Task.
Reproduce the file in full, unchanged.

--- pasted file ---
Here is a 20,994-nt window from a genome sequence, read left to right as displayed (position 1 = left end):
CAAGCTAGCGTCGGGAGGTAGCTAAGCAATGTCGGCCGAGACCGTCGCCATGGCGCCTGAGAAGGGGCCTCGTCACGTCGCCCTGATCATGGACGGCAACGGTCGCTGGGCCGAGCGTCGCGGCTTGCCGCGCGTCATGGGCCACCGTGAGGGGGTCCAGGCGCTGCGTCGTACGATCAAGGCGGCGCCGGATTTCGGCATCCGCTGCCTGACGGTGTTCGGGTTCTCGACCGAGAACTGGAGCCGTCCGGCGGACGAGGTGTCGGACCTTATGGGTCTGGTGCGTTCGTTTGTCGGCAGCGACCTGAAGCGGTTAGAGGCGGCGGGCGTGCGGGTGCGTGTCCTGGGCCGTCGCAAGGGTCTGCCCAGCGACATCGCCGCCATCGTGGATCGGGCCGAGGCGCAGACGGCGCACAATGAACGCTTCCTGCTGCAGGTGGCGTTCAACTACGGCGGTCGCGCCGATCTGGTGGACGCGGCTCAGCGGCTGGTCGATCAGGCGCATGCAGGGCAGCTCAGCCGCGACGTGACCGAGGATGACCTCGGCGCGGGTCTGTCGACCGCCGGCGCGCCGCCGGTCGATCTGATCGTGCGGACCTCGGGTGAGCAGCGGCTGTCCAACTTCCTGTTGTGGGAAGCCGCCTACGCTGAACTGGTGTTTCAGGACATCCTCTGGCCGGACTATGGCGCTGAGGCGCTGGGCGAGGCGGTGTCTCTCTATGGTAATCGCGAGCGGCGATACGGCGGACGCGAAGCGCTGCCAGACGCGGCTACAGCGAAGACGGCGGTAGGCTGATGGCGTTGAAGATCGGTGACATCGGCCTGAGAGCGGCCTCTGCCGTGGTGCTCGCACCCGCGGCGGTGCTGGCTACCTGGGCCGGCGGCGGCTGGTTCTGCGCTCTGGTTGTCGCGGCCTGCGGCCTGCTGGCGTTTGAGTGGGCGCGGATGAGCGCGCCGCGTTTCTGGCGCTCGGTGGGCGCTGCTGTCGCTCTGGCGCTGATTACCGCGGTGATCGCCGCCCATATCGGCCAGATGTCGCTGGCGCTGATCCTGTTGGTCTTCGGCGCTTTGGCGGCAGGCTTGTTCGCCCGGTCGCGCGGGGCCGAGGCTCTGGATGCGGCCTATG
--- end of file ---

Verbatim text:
Here is a 20,994-nt window from a genome sequence, read left to right as displayed (position 1 = left end):
CAAGCTAGCGTCGGGAGGTAGCTAAGCAATGTCGGCCGAGACCGTCGCCATGGCGCCTGAGAAGGGGCCTCGTCACGTCGCCCTGATCATGGACGGCAACGGTCGCTGGGCCGAGCGTCGCGGCTTGCCGCGCGTCATGGGCCACCGTGAGGGGGTCCAGGCGCTGCGTCGTACGATCAAGGCGGCGCCGGATTTCGGCATCCGCTGCCTGACGGTGTTCGGGTTCTCGACCGAGAACTGGAGCCGTCCGGCGGACGAGGTGTCGGACCTTATGGGTCTGGTGCGTTCGTTTGTCGGCAGCGACCTGAAGCGGTTAGAGGCGGCGGGCGTGCGGGTGCGTGTCCTGGGCCGTCGCAAGGGTCTGCCCAGCGACATCGCCGCCATCGTGGATCGGGCCGAGGCGCAGACGGCGCACAATGAACGCTTCCTGCTGCAGGTGGCGTTCAACTACGGCGGTCGCGCCGATCTGGTGGACGCGGCTCAGCGGCTGGTCGATCAGGCGCATGCAGGGCAGCTCAGCCGCGACGTGACCGAGGATGACCTCGGCGCGGGTCTGTCGACCGCCGGCGCGCCGCCGGTCGATCTGATCGTGCGGACCTCGGGTGAGCAGCGGCTGTCCAACTTCCTGTTGTGGGAAGCCGCCTACGCTGAACTGGTGTTTCAGGACATCCTCTGGCCGGACTATGGCGCTGAGGCGCTGGGCGAGGCGGTGTCTCTCTATGGTAATCGCGAGCGGCGATACGGCGGACGCGAAGCGCTGCCAGACGCGGCTACAGCGAAGACGGCGGTAGGCTGATGGCGTTGAAGATCGGTGACATCGGCCTGAGAGCGGCCTCTGCCGTGGTGCTCGCACCCGCGGCGGTGCTGGCTACCTGGGCCGGCGGCGGCTGGTTCTGCGCTCTGGTTGTCGCGGCCTGCGGCCTGCTGGCGTTTGAGTGGGCGCGGATGAGCGCGCCGCGTTTCTGGCGCTCGGTGGGCGCTGCTGTCGCTCTGGCGCTGATTACCGCGGTGATCGCCGCCCATATCGGCCAGATGTCGCTGGCGCTGATCCTGTTGGTCTTCGGCGCTTTGGCGGCAGGCTTGTTCGCCCGGTCGCGCGGGGCCGAGGCTCTGGATGCGGCCTATG